Communication is the most important skill for leaders since it is the primary tool used to affect behavior.  Starting with the end in mind, a leader must have clarity of the outcome he or she desires.  What does he or she hope to achieve? Influence? Innovation? Motivation? Education? Persuasion? 

     At one time or another, we’ve been asked, “What do you want?”  This can be a difficult question because the answer requires us to refocus our mentality, see the invisible, or prioritize an overwhelming wish list.  But once we know our purpose, we can clearly communicate our intent into the content of our message.    It is important at this stage of communication development, to consider carefully the technology to communicate the message because it will either aid or harm the outcome.  Leaders spend more time identifying the right venue and opportunity to deliver his or her message than developing the content.   In the May- June 2013 Wharton Leadership Digest, Roland Deiser and Sylvain Newton discuss the current challenges organizational leaders face using the latest communication technology-social media.  

Organizations must realize that capitalizing on the transformational power of ubiquitous communication and connectivity requires a new set of individual and organizational capabilities. It calls for a different type of leadership as well as for new organizational models.

     Although communication basics, technical writing, and presentation techniques never cease to be important, they are best learned and developed with continuous, on –the-job practice. Best practices and recommendations for leadership communication almost never review subject-verb agreement.  A leader’s communication skills are judged most often by their affect upon the listener. Utilizing communication tools such as storytelling, metaphors, or well-conceived questions promote greater understanding and meaningful conversation which is the product of good leadership.   

     However, many leadership experts (Maxwell, Cialdini, Kotter, Goleman) suggest deeper psychological and emotional attributes to leadership communication.  For example, to communicate as expected, a leader must have the ability and willingness to communicate at a macro level such as sharing a vision or an idea in a manner that is easily understood and celebrated.  A deeper dive on the subject will inevitably lead to Emotional Intelligence (EQ) which Mayer and Salovey (1997) define as the “ability to perceive emotions, to access and generate emotions so as to assist thought, to understand emotions and emotional knowledge, and to reflectively regulate emotions so as to promote emotional and intellectual growth."  A common piece of advice for good communication is the importance of knowing one’s audience.  In many ways, emotional intelligence takes this notion further and expands it to include the leader’s ability to proactively perceive and understand the emotional needs and motivations of his or her audience.  Furthermore, EQ requires the leader to consider his or her own emotions and how to manage them.    A leader with lower EQ is more likely to be consumed or unaware, emotionally betraying their message and purpose. Aspects of a person’s communication style such as word choice, culturally-valued traits (i.e. eye contact), tone, inflection, body language equate to more or less perceived character traits.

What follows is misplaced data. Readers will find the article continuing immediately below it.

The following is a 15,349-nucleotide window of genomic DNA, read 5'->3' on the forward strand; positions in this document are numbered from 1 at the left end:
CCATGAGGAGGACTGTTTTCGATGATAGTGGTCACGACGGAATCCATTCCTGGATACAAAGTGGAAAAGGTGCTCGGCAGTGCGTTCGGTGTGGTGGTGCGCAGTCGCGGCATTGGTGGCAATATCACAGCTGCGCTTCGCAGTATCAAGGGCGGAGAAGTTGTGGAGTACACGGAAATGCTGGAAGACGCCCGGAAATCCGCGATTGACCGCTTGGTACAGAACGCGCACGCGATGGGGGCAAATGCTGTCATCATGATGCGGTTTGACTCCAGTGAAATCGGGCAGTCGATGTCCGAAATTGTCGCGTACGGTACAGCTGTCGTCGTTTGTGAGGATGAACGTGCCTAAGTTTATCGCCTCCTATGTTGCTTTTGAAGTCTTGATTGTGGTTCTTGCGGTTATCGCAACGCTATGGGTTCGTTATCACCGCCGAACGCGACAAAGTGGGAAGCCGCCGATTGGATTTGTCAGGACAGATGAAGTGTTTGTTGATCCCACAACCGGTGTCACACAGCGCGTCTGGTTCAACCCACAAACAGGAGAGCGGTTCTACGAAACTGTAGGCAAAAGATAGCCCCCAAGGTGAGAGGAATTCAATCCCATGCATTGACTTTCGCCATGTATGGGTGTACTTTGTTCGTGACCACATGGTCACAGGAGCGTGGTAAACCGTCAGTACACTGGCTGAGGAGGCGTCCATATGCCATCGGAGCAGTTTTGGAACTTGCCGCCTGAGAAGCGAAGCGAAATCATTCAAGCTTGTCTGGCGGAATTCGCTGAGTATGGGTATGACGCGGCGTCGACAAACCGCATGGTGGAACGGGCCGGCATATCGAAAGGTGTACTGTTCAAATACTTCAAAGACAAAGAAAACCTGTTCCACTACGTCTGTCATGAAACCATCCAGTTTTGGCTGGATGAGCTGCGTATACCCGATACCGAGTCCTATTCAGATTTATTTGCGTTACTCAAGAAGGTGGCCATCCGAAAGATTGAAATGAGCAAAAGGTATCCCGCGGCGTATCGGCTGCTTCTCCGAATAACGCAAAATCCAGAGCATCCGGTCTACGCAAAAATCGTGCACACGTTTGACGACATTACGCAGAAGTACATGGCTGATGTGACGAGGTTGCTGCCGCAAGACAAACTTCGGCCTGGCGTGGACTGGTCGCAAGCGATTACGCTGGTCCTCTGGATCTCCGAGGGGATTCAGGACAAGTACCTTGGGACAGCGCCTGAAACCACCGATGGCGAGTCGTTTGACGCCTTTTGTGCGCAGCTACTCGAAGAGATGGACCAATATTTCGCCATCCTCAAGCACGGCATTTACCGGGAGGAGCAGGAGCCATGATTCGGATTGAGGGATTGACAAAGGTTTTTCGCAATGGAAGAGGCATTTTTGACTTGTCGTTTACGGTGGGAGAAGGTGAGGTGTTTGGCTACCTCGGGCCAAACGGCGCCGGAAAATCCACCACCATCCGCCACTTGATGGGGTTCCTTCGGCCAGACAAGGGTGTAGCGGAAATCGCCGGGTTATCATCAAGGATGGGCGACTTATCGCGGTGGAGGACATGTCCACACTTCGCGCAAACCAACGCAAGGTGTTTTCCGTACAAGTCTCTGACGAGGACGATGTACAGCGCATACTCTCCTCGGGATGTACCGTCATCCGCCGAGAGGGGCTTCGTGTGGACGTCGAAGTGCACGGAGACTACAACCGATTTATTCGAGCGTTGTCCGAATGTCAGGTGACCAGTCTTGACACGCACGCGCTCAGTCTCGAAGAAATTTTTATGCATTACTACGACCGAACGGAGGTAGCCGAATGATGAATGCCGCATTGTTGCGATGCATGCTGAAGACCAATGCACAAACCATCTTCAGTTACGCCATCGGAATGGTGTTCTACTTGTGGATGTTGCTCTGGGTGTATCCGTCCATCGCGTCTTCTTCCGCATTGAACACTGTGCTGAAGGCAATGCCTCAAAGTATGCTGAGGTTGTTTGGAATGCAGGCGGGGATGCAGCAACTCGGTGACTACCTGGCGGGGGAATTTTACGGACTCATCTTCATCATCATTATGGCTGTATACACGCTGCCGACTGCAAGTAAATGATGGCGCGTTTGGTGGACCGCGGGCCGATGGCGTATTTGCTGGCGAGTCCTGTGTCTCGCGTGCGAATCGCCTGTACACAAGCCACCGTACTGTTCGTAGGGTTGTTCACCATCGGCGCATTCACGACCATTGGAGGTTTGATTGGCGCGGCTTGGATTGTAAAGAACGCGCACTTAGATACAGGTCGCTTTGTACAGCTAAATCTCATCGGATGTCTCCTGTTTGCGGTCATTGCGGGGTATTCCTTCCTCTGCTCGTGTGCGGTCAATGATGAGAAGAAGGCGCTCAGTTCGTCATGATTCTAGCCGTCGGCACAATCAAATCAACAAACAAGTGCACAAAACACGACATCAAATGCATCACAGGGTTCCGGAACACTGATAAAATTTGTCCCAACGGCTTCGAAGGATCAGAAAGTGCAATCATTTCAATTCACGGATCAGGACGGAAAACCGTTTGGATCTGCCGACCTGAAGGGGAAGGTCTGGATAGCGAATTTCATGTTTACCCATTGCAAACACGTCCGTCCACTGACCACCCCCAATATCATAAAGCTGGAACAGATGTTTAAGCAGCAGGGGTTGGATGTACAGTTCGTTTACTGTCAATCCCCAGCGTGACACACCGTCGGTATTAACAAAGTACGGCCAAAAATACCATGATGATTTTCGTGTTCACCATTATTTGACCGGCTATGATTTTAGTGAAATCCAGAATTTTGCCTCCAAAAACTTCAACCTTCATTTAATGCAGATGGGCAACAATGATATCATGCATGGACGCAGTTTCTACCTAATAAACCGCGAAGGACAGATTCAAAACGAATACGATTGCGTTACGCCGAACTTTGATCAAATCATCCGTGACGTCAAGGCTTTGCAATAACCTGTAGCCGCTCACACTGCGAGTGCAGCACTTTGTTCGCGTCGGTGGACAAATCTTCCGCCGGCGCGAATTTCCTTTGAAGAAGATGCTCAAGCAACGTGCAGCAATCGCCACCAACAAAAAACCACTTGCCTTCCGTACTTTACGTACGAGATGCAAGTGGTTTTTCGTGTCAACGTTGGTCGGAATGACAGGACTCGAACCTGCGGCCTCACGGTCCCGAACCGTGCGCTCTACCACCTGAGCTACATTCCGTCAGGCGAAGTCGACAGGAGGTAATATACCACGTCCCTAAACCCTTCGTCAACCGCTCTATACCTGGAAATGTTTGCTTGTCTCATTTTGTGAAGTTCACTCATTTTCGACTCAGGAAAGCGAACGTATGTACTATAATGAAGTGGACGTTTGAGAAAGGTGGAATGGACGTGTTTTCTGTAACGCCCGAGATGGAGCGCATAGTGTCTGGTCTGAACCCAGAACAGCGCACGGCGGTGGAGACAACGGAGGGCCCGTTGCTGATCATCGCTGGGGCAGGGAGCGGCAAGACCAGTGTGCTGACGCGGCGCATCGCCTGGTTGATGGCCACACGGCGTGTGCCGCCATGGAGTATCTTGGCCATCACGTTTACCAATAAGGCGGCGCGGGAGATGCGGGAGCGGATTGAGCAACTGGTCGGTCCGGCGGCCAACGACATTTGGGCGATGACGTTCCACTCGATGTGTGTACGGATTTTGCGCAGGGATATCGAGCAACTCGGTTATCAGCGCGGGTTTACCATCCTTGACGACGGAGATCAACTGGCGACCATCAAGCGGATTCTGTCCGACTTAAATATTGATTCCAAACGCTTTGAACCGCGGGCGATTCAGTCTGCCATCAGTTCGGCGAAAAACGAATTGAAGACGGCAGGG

Sincerity, goodwill, authenticity, charisma are a few examples of leadership characteristics we perceive from a person's communication skills.  As known leaders are analyzed for their “leadership” skills, their communication style is usually cited as evidence of their abilities to influence and motivate. From there, the discussion becomes a game of “chicken and egg”.  Were they perceived as good leaders because of their communication style? Or did their communication style make them good leaders?   Regardless, these questions demonstrate that communication skills are critical for effective leadership. 


Change Your Questions Change Your Life by Marliee Adams

This is a fun read!  It provides you with a good distinction between framing questions as a learner vs. judger.  I highly recommend this book for team leads.  - Laurie Carrigan

2010T&D Magazine Interview with Marliee Adams  

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